God is not omnipresent

A few weeks ago, my 3 year old daughter asked me “where is God?” Before I could respond one of my 5 year old boys interjected with the Christian cliché “God is everywhere.” I looked straight at him and asked: “is God in the toilet?” Both my boys with their trademark grins and a flash of light in their eyes both laughed and said simultaneously: “Nooooo”.

To suggest God is everywhere is to suggest he is in the hearts of rapists. It suggests he is in the AIDs virus that infects an innocent child. It is to suggest he is forever forced to be present during every horrible sin. Of course God is not forced to be present during every sin. God makes this clear in Genesis 18:

Gen 18:20 And the LORD said, “Because the outcry against Sodom and Gomorrah is great, and because their sin is very grave,
Gen 18:21 I will go down now and see whether they have done altogether according to the outcry against it that has come to Me; and if not, I will know.”

The cities of Sodom and Gomorrah were filled with rapist homosexuals. God makes it clear that his knowledge of this is through the “outcry” (bad reputation) against Sodom and Gomorrah, and furthermore God wishes to go investigate. He then states he will “go down” (figuratively meaning that he is sending his delegates). Why would God “go down” or send delegates if he is already present? Should he not already know the state of Sodom and Gomorrah?

Abraham then engages in a negotiation with God to spare Sodom and Gomorrah based on the number of righteous people found in those cities. Does God not already know the exact amount? Does Moses think God already knows the exact amount? If so, why doesn’t he ask God how many people there are instead of negotiating down?

God ends his discussion with Abraham by “going his way”:

Gen 18:33 So the LORD went His way as soon as He had finished speaking with Abraham

In 1 Kings, the text mentions a few more places in which God is not present:

1Ki 19:11 Then He said, “Go out, and stand on the mountain before the LORD.” And behold, the LORD passed by, and a great and strong wind tore into the mountains and broke the rocks in pieces before the LORD, but the LORD was not in the wind; and after the wind an earthquake, but the LORD was not in the earthquake;
1Ki 19:12 and after the earthquake a fire, but the LORD was not in the fire; and after the fire a still small voice.

This could be talking about “God did not cause the wind, earthquake and fire”, but the text indicates that all were the direct result of him passing by the mountain. It might also mean “God was not heard in the wind, earthquake and fire”, which is a possibility. But the most direct reading is that Elijah was waiting for God to be present in order to ask him questions, but God did not arrive until after the fire. Notice that God “passed by” the mountain.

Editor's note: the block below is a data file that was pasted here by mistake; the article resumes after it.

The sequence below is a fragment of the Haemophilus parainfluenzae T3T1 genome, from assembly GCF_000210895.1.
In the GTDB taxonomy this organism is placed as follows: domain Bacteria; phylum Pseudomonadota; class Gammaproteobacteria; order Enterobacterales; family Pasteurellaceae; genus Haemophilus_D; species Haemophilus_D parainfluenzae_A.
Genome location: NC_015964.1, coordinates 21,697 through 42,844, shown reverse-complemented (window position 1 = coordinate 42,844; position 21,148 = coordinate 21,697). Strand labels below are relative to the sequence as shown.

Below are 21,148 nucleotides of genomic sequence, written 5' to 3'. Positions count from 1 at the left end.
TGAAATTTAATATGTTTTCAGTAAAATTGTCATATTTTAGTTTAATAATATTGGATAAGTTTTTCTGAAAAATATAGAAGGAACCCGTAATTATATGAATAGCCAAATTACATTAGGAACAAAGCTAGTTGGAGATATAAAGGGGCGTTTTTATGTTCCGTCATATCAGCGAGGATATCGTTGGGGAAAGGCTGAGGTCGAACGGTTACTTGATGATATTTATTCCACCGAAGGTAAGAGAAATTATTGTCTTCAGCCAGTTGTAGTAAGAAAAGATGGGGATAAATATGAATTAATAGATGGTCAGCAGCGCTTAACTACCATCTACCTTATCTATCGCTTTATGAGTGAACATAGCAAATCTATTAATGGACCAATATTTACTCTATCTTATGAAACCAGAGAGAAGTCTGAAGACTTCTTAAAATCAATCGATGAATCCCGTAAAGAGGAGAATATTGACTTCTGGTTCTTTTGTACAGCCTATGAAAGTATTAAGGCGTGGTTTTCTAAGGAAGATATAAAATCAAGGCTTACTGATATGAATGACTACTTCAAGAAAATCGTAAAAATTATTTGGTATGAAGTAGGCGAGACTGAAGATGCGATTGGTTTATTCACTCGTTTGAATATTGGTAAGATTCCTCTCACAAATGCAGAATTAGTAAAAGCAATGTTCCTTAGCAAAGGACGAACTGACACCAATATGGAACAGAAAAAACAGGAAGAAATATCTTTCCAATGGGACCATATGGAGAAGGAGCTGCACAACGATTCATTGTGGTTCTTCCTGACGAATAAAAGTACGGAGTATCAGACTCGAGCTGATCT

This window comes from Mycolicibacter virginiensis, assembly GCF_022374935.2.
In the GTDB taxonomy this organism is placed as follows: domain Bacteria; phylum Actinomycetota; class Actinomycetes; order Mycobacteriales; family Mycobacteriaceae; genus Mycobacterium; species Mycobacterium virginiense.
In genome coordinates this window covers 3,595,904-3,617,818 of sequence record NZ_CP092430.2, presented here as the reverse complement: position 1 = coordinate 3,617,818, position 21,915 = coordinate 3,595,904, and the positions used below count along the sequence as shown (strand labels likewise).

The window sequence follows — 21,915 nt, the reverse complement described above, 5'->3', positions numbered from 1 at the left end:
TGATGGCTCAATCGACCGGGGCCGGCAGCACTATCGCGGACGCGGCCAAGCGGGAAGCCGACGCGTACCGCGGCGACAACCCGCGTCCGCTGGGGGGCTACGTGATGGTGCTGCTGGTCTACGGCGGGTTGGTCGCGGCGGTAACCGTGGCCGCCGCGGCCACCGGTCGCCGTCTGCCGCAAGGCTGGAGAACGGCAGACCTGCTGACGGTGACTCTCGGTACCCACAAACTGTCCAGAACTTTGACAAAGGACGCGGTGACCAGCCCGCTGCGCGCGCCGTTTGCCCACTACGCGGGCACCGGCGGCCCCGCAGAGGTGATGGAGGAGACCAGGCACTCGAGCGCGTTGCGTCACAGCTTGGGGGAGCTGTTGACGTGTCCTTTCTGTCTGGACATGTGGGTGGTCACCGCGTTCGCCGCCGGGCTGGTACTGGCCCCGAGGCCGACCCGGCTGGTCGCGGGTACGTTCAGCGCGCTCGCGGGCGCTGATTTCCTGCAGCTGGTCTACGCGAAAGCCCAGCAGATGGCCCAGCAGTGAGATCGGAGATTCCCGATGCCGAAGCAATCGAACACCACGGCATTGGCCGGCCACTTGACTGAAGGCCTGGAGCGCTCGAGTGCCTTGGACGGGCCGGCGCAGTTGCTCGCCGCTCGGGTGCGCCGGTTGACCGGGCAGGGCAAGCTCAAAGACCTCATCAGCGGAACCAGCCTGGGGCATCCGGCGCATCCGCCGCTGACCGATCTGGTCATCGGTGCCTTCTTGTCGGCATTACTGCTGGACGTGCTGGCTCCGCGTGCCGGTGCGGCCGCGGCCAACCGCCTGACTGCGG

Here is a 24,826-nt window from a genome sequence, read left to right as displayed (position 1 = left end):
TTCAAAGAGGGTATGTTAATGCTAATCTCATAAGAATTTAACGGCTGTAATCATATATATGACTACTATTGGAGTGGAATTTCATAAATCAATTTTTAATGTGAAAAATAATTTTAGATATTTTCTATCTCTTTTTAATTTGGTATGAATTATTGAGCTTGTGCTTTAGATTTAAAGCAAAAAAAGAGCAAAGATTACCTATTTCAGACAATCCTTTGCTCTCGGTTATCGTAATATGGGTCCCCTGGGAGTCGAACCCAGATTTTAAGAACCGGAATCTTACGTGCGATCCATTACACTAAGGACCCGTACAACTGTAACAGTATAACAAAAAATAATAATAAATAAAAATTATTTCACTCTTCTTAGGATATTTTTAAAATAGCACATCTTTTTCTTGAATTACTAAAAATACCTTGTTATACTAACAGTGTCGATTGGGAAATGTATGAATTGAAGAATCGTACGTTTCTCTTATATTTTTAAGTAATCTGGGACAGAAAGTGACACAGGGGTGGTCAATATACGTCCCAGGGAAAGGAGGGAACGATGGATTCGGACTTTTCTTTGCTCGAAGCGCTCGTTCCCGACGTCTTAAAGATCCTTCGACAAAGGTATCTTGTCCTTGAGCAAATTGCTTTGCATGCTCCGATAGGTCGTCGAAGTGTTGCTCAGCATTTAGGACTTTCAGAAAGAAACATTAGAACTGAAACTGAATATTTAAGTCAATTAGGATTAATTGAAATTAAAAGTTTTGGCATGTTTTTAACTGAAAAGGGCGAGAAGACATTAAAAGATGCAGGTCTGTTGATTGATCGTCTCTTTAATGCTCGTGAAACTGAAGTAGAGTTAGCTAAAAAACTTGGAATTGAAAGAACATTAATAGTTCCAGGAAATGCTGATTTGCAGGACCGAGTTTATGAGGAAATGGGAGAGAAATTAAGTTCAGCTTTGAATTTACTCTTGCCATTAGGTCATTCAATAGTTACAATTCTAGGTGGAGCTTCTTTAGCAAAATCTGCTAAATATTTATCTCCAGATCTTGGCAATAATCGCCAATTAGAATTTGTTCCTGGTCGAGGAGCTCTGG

Omnipresence (notice that it is a Latin term) is not found in the Bible. Instead it is found in the heart of Platonic theology. Here is Plotinus:

The authentic and primal Kosmos is the Being of the Intellectual Principle and of the Veritable Existent. This contains within itself no spatial distinction, and has none of the feebleness of division, and even its parts bring no incompleteness… every part that it gives forth is a whole; all its content is its very own, for there is here no separation of thing from thing, no part standing in isolated existence estranged from the rest, and therefore nowhere is there any wronging of any other, any opposition. Everywhere one and complete, it is at rest throughout and shows difference at no point; it does not make over any of its content into any new form; there can be no reason for changing what is everywhere perfect.

The pagans believed god (the One) was omnipresent because they believed god was also Immutable. To change location was to change. And any change would make a perfect being now imperfect. This paganism infected the early church fathers, as I have documented before.

Contrast the omnipotence of the pagans to the God of the Bible:

In Genesis 3 we find God walking in the garden. Adam and Eve hide from his presence:

Gen 3:8 And they heard the sound of the LORD God walking in the garden in the cool of the day, and Adam and his wife hid themselves from the presence of the LORD God among the trees of the garden.

In Genesis 4 Cain leaves the presence of the Lord, and moves to another land:

Gen 4:16 Then Cain went out from the presence of the LORD and dwelt in the land of Nod on the east of Eden.

In Job, Satan approaches God and God asks him where he has been. Suggesting God was located in heaven and not tracking Satan:

Job 1:6 Now there was a day when the sons of God came to present themselves before the LORD, and Satan also came among them.
Job 1:7 And the LORD said to Satan, “From where do you come?” So Satan answered the LORD and said, “From going to and fro on the earth, and from walking back and forth on it.”

In Exodus 24 God tells Moses to come up to him. God’s presence then burns the top of the mountain:

Exo 24:12 Then the LORD said to Moses, “Come up to Me on the mountain and be there; and I will give you tablets of stone, and the law and commandments which I have written, that you may teach them.”…
Exo 24:16 Now the glory of the LORD rested on Mount Sinai, and the cloud covered it six days. And on the seventh day He called to Moses out of the midst of the cloud.
Exo 24:17 The sight of the glory of the LORD was like a consuming fire on the top of the mountain in the eyes of the children of Israel.

In Exodus 33, God passes by Moses (covering him with God’s hand) and then lets Moses see his back:

Exo 33:22 So it shall be, while My glory passes by, that I will put you in the cleft of the rock, and will cover you with My hand while I pass by.